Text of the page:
A sh3.8b European Union funded programme for vocational skills training for youths in the West Nile region that was run by the Italian Development Agency (ACAV) has ended.
The project dubbed “expanding access to skills and labour market for youths (EASY)” covered the five districts of Arua, Maracha, Koboko, Yumbe and Moyo.
Its target was to train 1,500 youths and equip them with start-up kits but it ended up training 1,519 people aged between 14 and 19 years, all of them school dropouts.
A raft of local actors including vocational training institutions and apprenticeship centres were strengthened and equipped while 40 staffs from the five participating districts were trained in project proposal writing under the capacity building component of EASY.
However officials say the three-year project has phased out at a time when demand for non-formal vocational skills training is rising among the young people.
Mr John Kenyi, the ACAV project officer wondered what would happen to the thousands of youths who turned up for interviews and were not selected for training.
“Is the district local government able to organise training for them or are they going to remain idle, lose hope and turn into thieves and drunkards?” he asked as he presented the overall progress report to stakeholders at the Arua Christ the King parish hall on Friday.
Those in attendance were community development officers, sub county chairpersons, political leaders, representatives of vocational training institutions and apprenticeship centres, parents and the last batch of trainees from Arua district.
Majority of them trained in building and concrete practice, tailoring and garment cutting, carpentry and joinery, hair dressing, knitting and weaving, and catering and hotel management.
The others trained in phone repairs, plumbing, motorcycle repairs, wielding and metal fabrication and electrical installation.
The closing event was witnessed by the President of ACAV Mr Giorgio Boneccher and the regional manager Mr Pierluigi Floretta.
The stakeholders were in agreement with Kenyi’s assessment that those teenagers who got the opportunity to be trained and assisted with tools for work in their various areas of interest stood better chance of becoming self-reliant and job creators.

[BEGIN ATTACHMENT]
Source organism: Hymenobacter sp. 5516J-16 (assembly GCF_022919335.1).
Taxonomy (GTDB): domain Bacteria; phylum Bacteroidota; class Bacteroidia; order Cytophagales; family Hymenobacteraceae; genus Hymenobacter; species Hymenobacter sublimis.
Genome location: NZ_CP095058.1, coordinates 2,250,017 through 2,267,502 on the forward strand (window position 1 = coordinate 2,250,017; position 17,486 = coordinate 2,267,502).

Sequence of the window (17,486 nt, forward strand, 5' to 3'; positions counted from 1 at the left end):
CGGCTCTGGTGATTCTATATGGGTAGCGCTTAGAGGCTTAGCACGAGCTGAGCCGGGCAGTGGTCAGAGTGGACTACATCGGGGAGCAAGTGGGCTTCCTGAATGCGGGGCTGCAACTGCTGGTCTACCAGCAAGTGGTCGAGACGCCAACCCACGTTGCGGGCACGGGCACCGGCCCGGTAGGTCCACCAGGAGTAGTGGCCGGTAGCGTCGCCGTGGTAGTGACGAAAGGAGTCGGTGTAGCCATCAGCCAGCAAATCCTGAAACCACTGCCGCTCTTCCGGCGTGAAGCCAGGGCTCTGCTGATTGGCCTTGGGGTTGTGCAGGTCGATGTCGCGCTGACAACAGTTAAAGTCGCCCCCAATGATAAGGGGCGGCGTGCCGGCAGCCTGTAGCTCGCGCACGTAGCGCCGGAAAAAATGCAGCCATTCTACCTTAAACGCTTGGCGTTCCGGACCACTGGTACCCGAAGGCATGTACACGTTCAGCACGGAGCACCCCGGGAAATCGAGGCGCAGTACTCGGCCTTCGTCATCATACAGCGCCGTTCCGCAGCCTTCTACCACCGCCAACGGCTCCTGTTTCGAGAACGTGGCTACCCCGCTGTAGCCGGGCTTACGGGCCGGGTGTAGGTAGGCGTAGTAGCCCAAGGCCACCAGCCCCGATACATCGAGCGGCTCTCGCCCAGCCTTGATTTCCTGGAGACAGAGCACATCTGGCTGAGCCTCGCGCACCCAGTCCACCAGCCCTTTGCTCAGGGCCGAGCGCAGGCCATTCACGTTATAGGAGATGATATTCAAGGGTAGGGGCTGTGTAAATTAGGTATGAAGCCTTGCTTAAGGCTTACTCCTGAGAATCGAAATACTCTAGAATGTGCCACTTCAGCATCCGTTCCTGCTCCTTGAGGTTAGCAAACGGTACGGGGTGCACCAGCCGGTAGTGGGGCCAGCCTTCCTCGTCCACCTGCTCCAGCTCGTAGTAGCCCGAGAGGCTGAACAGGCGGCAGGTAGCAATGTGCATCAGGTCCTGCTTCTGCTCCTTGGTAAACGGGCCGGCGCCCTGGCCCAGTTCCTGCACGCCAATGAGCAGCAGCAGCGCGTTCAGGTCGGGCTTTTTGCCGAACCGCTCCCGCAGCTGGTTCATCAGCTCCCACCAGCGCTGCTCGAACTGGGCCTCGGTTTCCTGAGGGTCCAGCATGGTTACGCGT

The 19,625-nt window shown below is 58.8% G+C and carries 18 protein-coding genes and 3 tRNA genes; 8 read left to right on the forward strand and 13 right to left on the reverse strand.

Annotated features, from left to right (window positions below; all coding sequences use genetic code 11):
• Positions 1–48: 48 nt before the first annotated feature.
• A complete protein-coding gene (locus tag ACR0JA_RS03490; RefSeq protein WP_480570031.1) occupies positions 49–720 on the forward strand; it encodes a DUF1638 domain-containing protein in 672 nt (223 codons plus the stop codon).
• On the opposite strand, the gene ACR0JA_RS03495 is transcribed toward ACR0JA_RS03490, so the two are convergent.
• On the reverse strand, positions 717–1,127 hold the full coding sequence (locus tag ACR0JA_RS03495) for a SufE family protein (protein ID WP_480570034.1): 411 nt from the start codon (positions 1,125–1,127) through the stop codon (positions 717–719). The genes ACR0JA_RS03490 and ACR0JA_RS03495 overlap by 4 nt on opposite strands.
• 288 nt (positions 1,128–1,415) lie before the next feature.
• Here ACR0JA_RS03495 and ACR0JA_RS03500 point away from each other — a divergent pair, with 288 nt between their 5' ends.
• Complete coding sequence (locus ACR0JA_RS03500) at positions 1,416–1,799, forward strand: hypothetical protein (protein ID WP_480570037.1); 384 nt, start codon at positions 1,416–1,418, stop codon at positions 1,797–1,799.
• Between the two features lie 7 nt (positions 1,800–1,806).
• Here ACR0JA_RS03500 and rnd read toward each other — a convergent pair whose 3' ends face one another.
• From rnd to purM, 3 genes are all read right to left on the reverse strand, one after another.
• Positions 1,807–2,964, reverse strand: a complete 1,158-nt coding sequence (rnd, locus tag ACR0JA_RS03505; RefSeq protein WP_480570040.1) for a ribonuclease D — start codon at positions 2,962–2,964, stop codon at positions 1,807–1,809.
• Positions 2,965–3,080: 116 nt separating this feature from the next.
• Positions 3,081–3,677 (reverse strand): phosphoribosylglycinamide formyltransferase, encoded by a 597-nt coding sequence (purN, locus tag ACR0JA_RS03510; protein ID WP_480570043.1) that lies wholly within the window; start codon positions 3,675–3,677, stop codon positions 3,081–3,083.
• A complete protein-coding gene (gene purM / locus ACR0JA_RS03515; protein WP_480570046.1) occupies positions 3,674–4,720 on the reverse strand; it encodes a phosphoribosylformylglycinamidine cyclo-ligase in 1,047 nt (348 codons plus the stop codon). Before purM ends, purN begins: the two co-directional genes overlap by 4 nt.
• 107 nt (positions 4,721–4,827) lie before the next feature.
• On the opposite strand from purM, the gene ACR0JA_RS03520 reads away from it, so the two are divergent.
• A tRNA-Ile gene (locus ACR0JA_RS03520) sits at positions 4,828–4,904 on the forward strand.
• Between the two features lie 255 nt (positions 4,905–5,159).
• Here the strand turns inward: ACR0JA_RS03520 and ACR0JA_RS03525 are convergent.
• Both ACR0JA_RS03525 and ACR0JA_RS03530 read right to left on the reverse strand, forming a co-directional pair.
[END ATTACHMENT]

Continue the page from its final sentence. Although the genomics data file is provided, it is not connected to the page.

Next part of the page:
That view was concretised by Amos Econi, a person with disabilities from Nyio trading centre in Vurra sub county who was one of the pioneer beneficiaries when the EASY project commenced in 2016.
Econi who trained in knitting and weaving says he has changed from a crippled beggar to a dependable person for his family.
“I sell each sweater at sh28,000 and in a month I can get sh420,000. I have saved sh700,000 in my account since I finished the course, I am planning to use the money to build my house and get married,” he said to a raucous mirth from the participants.
To sustain the training programme and reduce youth unemployment in the region, Mr Patrick Bongo, the ACAV deputy manager suggested that the districts and sub counties could adopt a similar initiative by Kijomoro sub county in Maracha district that sponsored four youths for the three months skills training and bought for them start-up tools.
“If every sub county trained four people and each district trains 50 people in a financial year, that would make a big difference,” he said.
But district officials were noncommittal to such an idea with the community development officer Mr Edward Candia and the secretary for community services Mr Augustine Vuni both lamenting lack of resources to facilitate such a programme.
West Nile is one of the regions with high rate of poverty and youth unemployment in Uganda. The 2016/2017 Uganda National Household Survey by the Uganda Bureau of Statistics found out that only 57% of the West Nile people are active in the labour force.